Griffin: Not the President whose character was designed to entertain. Regarding the Secretary of State Natalie Cohen I liked her and made sure she is a good person and an interesting character. She is very honorable, soft spoken, the voice of reason, and could see into a problem. I am a great admirer of Condoleezza Rice who I possibly based Natalie on. Rice is bright as a button and a very delicate lady.
EC: What is it like working together?
Griffin: We are two strong willed people. (Jokingly) William never pays the proper respect to me as his father and an old man. Seriously, Billie is a great editor and a writer.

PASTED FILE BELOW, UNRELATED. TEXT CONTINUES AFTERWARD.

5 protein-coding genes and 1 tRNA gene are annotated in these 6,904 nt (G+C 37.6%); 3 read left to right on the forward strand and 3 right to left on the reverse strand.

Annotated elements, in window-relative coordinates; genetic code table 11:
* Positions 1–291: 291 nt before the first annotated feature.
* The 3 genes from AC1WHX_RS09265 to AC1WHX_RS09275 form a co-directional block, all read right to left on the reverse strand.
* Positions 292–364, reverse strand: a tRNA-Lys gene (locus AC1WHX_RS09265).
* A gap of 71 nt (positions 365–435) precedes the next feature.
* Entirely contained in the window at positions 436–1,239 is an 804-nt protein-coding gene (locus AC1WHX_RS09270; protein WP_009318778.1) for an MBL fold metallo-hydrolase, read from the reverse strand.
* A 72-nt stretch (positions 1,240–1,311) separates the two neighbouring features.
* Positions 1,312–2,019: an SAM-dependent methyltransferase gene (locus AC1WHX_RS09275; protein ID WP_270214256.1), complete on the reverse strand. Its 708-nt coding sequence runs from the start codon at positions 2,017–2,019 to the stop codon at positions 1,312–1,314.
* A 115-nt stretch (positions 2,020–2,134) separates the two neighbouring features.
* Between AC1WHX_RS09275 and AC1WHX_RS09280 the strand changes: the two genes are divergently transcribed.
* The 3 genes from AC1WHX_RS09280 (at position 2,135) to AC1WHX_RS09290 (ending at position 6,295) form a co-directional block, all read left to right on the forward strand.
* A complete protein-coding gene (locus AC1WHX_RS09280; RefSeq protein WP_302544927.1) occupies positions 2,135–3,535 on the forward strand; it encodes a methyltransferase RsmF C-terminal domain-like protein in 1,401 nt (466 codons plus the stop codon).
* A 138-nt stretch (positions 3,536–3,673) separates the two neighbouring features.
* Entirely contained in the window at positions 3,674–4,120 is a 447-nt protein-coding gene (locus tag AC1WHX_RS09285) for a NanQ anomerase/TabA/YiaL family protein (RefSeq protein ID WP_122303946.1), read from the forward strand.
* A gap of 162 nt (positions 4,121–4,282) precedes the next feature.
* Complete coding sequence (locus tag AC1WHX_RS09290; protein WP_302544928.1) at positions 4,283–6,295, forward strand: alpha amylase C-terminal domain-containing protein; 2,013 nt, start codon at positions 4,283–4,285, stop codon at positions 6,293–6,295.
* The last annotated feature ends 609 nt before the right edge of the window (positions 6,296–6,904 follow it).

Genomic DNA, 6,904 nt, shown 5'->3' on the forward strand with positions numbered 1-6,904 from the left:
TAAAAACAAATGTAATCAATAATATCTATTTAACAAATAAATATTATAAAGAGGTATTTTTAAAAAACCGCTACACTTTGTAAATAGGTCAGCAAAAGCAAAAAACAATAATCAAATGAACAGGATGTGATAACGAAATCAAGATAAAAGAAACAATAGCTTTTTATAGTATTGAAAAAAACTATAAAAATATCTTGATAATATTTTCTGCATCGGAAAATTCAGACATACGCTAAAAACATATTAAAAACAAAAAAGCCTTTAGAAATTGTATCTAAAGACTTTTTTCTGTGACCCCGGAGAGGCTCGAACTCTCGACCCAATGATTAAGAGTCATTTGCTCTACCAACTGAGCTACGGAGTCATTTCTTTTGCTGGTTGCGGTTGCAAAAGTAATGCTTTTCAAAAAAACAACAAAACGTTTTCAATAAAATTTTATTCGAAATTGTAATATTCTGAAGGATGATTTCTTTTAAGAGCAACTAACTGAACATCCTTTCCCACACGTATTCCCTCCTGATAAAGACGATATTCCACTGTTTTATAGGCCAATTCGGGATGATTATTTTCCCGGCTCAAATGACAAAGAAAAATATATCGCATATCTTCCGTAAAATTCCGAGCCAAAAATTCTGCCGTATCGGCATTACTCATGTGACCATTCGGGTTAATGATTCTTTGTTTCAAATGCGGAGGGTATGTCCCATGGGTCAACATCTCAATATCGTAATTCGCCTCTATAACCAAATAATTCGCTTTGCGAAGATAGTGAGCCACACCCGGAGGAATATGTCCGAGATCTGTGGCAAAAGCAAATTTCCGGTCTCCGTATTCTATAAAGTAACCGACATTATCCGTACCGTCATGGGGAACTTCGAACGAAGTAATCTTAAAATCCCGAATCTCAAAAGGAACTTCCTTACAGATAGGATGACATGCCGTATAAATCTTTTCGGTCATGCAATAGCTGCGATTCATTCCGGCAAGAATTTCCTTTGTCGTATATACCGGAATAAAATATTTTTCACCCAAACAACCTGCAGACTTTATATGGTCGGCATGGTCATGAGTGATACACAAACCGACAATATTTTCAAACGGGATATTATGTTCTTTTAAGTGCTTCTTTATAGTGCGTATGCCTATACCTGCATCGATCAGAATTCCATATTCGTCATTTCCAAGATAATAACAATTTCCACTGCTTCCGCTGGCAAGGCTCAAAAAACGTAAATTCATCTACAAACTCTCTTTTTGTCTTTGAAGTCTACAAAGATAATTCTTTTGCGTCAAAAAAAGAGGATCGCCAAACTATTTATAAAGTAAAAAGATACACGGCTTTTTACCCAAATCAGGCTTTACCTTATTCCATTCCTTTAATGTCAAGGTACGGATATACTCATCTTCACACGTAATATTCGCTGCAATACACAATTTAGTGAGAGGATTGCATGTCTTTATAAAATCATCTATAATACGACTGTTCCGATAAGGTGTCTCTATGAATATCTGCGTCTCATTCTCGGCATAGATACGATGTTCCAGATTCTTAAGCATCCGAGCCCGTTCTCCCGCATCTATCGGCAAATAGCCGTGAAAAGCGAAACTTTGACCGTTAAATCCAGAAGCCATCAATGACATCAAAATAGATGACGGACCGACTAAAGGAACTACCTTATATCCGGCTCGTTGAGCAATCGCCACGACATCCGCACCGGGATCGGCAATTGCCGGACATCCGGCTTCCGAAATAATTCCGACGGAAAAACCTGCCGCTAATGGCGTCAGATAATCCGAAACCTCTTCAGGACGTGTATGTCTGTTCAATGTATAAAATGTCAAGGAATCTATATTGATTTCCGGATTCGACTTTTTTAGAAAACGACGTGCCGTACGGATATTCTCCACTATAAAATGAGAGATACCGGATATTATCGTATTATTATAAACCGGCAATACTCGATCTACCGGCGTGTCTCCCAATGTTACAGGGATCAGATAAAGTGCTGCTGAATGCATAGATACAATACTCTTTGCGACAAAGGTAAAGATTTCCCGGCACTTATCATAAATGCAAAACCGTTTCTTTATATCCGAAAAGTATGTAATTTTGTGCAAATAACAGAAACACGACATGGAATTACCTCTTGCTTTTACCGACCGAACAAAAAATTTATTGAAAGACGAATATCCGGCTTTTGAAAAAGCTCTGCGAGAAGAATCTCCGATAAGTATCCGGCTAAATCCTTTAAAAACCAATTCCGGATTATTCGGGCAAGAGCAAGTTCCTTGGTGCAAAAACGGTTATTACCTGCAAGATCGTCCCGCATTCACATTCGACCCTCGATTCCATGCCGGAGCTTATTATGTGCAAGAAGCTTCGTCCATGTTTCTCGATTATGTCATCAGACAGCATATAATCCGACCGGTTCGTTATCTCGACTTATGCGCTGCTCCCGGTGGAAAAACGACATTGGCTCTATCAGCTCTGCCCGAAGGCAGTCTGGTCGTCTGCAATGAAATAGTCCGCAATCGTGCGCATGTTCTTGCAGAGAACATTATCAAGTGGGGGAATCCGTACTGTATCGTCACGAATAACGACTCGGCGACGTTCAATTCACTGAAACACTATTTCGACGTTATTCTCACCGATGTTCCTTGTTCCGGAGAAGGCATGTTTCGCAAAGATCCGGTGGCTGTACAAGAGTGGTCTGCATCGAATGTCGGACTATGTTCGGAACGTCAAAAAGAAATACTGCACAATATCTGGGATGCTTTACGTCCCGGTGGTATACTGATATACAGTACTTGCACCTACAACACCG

Butterworth IV: Since dad is the master if he says this is a good way to do it I do it. We know how the other thinks and we attempt to write stuff knowing that the other will not object to it. There is always a positive to our questioning each other. We write by Skyping, emailing, and talking to each other. We are able to do it because we can easily go back and forth with emails.
EC: Can you give a heads up about your next book?
Butterworth IV: It will be a Matt Payne novel. The plot has Matt being haunted by some of what he did in the past. He has the bad guys after him and some unfounded accusations from the good guys. He has to survive both. It was grounded in that all the various good guys, whether spooks, the military, or cops have to deal with the revenge factor. Some of the guys who do their job very quietly get thrown under the bus and get burned with no one ever hearing about it. They are all from the same breed and are the same kind of guy who protects all of us. There is a great cross over between all these groups.